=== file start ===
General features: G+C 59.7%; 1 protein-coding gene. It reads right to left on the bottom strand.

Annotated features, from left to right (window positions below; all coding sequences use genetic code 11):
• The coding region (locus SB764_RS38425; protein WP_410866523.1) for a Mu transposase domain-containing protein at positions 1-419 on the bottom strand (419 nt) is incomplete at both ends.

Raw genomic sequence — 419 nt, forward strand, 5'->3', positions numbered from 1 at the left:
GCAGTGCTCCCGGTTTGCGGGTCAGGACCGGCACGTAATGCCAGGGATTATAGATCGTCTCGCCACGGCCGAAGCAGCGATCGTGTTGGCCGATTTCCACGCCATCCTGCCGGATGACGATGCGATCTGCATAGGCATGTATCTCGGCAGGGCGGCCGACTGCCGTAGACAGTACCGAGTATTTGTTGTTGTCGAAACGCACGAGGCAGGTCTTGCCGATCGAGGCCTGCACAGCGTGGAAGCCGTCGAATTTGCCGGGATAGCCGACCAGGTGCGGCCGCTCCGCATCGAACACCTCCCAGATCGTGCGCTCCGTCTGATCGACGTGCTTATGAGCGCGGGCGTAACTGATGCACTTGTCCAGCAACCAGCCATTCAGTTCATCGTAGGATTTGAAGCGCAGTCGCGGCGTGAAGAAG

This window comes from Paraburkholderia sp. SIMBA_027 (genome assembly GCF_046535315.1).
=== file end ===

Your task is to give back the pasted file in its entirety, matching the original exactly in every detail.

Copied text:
General features: G+C 59.7%; 1 protein-coding gene. It reads right to left on the bottom strand.

Annotated features, from left to right (window positions below; all coding sequences use genetic code 11):
• The coding region (locus SB764_RS38425; protein WP_410866523.1) for a Mu transposase domain-containing protein at positions 1-419 on the bottom strand (419 nt) is incomplete at both ends.

Raw genomic sequence — 419 nt, forward strand, 5'->3', positions numbered from 1 at the left:
GCAGTGCTCCCGGTTTGCGGGTCAGGACCGGCACGTAATGCCAGGGATTATAGATCGTCTCGCCACGGCCGAAGCAGCGATCGTGTTGGCCGATTTCCACGCCATCCTGCCGGATGACGATGCGATCTGCATAGGCATGTATCTCGGCAGGGCGGCCGACTGCCGTAGACAGTACCGAGTATTTGTTGTTGTCGAAACGCACGAGGCAGGTCTTGCCGATCGAGGCCTGCACAGCGTGGAAGCCGTCGAATTTGCCGGGATAGCCGACCAGGTGCGGCCGCTCCGCATCGAACACCTCCCAGATCGTGCGCTCCGTCTGATCGACGTGCTTATGAGCGCGGGCGTAACTGATGCACTTGTCCAGCAACCAGCCATTCAGTTCATCGTAGGATTTGAAGCGCAGTCGCGGCGTGAAGAAG

This window comes from Paraburkholderia sp. SIMBA_027 (genome assembly GCF_046535315.1).